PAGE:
Tom Temin: And you like it?

Lloyd Calderon: I love it. It’s my passion, working for the American public. And understanding that we’re here in continuance of that oath we took when we joined the military to defend the Constitution against all enemies, foreign and domestic, and to serve the American public in the best way we can. Who better? Of course, I’m prejudiced because I’m a veteran, but who better to serve the American public that veterans that are signed up, when they sign on the dotted line, to give their lives in the cause of this country? And now we would like you to come and work for the federal government.

Tom Temin: We’re speaking with Lloyd Calderon. He’s chairman of the Interagency Veterans Advisory Council and a senior business opportunity specialist at the Small Business Administration, when you’re not doing council work. And so every year there’s a pretty massive, almost 100 page report on the status and condition of veterans in the government. And you’ve got a couple of recommendations headed, I believe, to OPM. In the most recent report, which came out on Veterans Day, what issues do you see? And what are you recommending?

Lloyd Calderon: The key is they’re just recommendations. And I like to think that our recommendations will get people to start asking questions. For instance, why is it that the Senior Executive Service doesn’t have good representation of disabled veterans in the corps? Right? It’s a good question to ask, while no one knows the answer. So that’s one challenge: How do you transition somebody into the Senior Executive Service Corps who are disabled veterans? And it’s a good question to ask. So we asked senior leaders to think about those things. And hopefully somebody will say, “that’s a good question. Let’s have a conversation about that.” Another one is, of course, the issue dealing with military spouses, right? Military Spouses are an amazing group of folks who sacrifice for their military spouse, and are not rewarded with some considerations when it comes to federal employment. Yes, there are some hiring authorities to deal with that. But we still have the issue of how do we transition from here to here as seamlessly and as painlessly as possible. So when a spouse has to leave her job or his job to PCS — to do a permanent change of station with their military spouse — we need to do a better job of ensuring that that sacrifice is recognized and accommodations made to make that a much more easier transition.

Tom Temin: All right. And I had another question: If one is a federal employee, and has been there a while and a veteran comes into that agency, what is the best way for an existing person to mentor the veteran such that he or she can get inculcated and get comfortable working in the agency? And that person, the mentor may not be a veteran, but they do know the way around the government. So what’s the best way to interact there so everybody gets something positive out of the relationship?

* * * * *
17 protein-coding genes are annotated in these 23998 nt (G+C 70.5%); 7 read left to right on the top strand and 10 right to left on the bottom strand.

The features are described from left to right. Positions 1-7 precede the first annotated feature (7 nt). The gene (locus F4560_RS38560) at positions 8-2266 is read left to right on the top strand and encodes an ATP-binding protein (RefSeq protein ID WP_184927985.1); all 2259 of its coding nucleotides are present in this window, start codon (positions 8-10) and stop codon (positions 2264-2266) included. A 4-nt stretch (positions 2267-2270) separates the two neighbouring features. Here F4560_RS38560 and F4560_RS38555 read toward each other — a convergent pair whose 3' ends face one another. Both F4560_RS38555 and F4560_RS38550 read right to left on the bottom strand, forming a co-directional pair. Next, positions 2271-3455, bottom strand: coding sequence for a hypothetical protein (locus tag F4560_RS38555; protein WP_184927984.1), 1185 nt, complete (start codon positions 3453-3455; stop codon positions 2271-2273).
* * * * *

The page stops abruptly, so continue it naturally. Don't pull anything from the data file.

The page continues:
Lloyd Calderon: Great question. And I think it falls back on these Employee Resource Groups. Get engaged with an employee resource group at your organization, if you have one. If you don’t, then think about starting one. And number two, find a mentor. And we’re actually having an initiative for this year coming up, where we’re creating a mentorship program. Now, there’s mentorship programs already out there. But this will be specifically focused on veterans. Before they enter the federal workplace, we want to engage them with a federal employee who’s agreed to mentor them, so that when they start applying, and start interviewing, they’re not doing so from a flat footed perspective. They’ve got somebody who’s been in federal service that says, “Okay, you got to do your resume this way. And you have to speak like this, you have to answer the questions like that.” So I think that’ll lend itself tremendously to help folks come on board, meet the requirements, and then be able to sell themselves effectively. I used to be a recruiter, and we were always about selling, right? And we don’t want to sell the steak. But let’s sell the sizzle. So when when I want to come on board, I have a lot of skills, and I have hard skills and soft skills, and ought to be able to communicate that effectively to whoever’s interviewing me. So I think the biggest thing is let’s find mentors, bring them on board, connect them with veterans, as well as those that are thinking about coming to the federal workplace and help them connect those dots that they’re not connecting.